January 30, 2015

Roasting Coffee in the Garage in Winter/冬にガレージでコーヒー焙煎

Roasting coffee in the garage in winter is really tricky. First of all, I have to transfer several (three this time) gas cartridges from the storage room to my room, which is heated, to heat them to room temperature. The garage is probably at the same temperature as that of the outside (around 0C). The coffee beans, which I store in the storage room, are also cold (around 5C or so, I suppose).
Anyway, I succeeded in roasting 500 g of coffee. The weight loss was 16.8%.
ともかく、コーヒーを500 g焙煎するのに成功しました。重量減は16.8%です。
Recently, I'm more into posting recipes to COOKPAD, Japan's largest recipe site, than updating my blog. I posted a recipe for roasting coffee there.
My page in COOKPAD is here.

I think I'll return to my former self pretty soon...

January 22, 2015

Smoked Hokke Skin Furikake/ホッケの燻製の皮のふりかけ

This is my very first attempt to make smoked hokke skin furikake. I have diligently saved in the freezer almost all skin from the smoked hokke that I received from my father.

For information about smoked hokke, see a previous post.

First, I cut the skin into small pieces, using kitchen scissors.
Actually, I did the cutting late last year, and put the skin in the freezer. The incredibly heavy snowfalls have caused me to postpone the furikake making until today.

Put the skin in the blender and shred into smaller pieces.
Because of the small size of the blender, I had to shred the skin in three separate parts.

Transfer the skin to a frying pan. Stir-fry over low heat for 2 minutes or so.
The skin reduces in volume considerably.
I tasted the skin, and found it was good enough. You could sprinkle it over a bowl of hot rice and eat it, with no additional seasonings.

That being said, I added some white sesame seeds and katsuobushi (dried bonito shavings).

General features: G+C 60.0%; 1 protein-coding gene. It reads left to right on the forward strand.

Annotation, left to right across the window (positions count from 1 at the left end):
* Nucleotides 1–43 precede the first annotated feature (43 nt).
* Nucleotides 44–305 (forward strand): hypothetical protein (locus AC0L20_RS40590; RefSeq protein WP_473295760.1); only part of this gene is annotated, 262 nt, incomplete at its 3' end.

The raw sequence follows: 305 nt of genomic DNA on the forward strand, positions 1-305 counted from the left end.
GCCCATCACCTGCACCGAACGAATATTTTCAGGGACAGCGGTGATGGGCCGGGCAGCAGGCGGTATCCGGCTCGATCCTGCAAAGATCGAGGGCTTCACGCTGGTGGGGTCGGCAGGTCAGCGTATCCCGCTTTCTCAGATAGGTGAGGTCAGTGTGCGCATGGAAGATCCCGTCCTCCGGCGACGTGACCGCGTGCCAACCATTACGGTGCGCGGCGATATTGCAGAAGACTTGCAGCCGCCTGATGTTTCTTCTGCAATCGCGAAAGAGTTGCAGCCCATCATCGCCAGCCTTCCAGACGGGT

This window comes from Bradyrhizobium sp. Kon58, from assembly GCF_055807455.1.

Stir-fry for another 2 minutes or so. Done!
I added some mirin for some additional sweetness.

The smoked hokke skin furikake was surprisingly delicious! If you ever get a bag of smoked hokke, don't just throw the skin away!

Seven Custom-Made Shigefusa Kitaeji Knives/特注の重房鍛地包丁、7丁

A person asked me to help him/her order seven Shigefusa kitaeji knives from Yoshizawa Riko last year, and he received these knives early this year. This person is the one who previously ordered five Shigefusa kitaeji knives, as I described here.

The seven knives are:
195 mm usuba
300 mm hamokiri
180 mm (jigata) nakiri
120 mm ajikiri
300 mm fuguhiki
180 mm wa (Japanese-style handle) petty
300 mm kirituke

He kindly provided me with these photos, along with some comments. He says he likes the fuguhiki the most.

As with other previous transactions between Yoshizawa Riko and customers, I acted solely as a "bona fide third party" in this transaction.
去年、或る人から、吉沢利工に重房の鍛地包丁を7丁注文するのを注文することを依頼され、今年の初め、 その人に7丁送りました。ここで述べたように、以前に重房の鍛地包丁5丁を注文した人です。

195 mm 薄刃
300 mm ハモ切
180 mm (地型)菜切
120 mm 鯵切
300 mm フグ引
180 mm 和ペティ
300 mm 切付